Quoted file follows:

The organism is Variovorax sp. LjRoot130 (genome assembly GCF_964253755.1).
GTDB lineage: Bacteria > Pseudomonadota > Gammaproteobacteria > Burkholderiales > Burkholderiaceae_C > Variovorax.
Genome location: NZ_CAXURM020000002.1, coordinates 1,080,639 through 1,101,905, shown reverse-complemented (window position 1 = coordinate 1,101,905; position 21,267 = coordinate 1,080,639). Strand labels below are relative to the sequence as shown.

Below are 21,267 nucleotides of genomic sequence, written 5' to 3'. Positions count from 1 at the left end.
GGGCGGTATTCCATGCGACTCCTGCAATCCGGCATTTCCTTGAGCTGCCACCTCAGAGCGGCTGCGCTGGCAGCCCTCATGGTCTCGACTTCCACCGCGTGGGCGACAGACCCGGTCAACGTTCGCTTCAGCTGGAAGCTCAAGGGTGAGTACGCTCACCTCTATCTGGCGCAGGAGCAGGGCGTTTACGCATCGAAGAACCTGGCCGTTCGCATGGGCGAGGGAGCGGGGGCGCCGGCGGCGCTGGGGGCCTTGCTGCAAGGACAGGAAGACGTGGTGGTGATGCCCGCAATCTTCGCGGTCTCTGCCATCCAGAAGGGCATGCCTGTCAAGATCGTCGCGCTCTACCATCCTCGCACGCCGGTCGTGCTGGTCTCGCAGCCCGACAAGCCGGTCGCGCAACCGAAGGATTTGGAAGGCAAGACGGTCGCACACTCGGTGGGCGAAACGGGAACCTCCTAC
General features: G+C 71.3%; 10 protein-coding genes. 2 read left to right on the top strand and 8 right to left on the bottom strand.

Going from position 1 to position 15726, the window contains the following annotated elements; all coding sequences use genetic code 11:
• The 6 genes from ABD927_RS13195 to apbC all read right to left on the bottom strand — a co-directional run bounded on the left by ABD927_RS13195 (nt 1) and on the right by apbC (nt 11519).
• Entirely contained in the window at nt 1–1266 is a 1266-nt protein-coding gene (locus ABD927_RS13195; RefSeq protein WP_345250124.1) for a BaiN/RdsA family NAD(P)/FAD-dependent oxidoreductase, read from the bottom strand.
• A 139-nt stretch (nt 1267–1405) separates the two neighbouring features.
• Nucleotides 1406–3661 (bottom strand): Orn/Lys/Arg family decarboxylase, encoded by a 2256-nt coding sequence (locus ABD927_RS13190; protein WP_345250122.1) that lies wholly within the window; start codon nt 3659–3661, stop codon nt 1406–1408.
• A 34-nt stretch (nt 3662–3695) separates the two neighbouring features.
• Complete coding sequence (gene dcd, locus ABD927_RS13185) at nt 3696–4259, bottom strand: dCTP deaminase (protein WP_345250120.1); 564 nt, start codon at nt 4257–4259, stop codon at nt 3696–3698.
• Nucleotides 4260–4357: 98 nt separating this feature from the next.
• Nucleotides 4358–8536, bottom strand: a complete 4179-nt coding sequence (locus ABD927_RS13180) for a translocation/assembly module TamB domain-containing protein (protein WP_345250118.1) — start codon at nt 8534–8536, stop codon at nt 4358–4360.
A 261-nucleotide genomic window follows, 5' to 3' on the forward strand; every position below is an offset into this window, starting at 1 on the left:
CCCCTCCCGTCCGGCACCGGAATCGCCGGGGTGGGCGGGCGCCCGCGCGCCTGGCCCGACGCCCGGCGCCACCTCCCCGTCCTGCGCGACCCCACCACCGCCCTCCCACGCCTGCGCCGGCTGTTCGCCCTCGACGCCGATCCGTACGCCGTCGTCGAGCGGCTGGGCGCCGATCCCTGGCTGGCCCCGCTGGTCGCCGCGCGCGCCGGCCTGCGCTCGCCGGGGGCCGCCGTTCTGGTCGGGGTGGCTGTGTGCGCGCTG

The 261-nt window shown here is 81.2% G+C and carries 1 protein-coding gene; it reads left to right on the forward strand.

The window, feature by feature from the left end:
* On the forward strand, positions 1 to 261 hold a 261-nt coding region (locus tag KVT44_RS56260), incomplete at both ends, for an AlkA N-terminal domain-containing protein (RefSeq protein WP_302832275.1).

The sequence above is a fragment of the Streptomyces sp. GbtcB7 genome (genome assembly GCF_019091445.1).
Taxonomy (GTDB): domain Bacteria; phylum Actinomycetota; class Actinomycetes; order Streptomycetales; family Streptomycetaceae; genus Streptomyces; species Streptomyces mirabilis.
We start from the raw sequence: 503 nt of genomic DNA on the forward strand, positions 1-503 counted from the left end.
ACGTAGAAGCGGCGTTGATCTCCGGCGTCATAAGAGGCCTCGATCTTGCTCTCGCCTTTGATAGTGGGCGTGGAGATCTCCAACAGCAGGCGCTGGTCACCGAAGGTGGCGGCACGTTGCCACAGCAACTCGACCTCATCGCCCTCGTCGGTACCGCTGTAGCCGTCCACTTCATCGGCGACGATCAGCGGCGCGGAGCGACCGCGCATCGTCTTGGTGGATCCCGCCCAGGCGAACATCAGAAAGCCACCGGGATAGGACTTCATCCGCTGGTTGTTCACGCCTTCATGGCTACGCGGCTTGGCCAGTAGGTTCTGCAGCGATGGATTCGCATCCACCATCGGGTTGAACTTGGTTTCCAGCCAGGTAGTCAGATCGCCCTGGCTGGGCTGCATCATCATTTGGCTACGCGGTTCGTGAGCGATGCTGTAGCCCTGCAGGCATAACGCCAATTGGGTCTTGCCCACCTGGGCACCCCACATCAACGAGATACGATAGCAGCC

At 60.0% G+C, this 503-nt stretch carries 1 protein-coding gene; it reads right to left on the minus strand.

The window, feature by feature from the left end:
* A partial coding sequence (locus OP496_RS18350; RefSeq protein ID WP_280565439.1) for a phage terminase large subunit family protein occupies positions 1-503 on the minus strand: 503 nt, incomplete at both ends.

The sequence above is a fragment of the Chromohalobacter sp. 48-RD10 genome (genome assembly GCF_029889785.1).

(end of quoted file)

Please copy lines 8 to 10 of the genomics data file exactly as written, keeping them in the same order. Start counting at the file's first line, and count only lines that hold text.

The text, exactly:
• The 6 genes from ABD927_RS13195 to apbC all read right to left on the bottom strand — a co-directional run bounded on the left by ABD927_RS13195 (nt 1) and on the right by apbC (nt 11519).
• Entirely contained in the window at nt 1–1266 is a 1266-nt protein-coding gene (locus ABD927_RS13195; RefSeq protein WP_345250124.1) for a BaiN/RdsA family NAD(P)/FAD-dependent oxidoreductase, read from the bottom strand.
• A 139-nt stretch (nt 1267–1405) separates the two neighbouring features.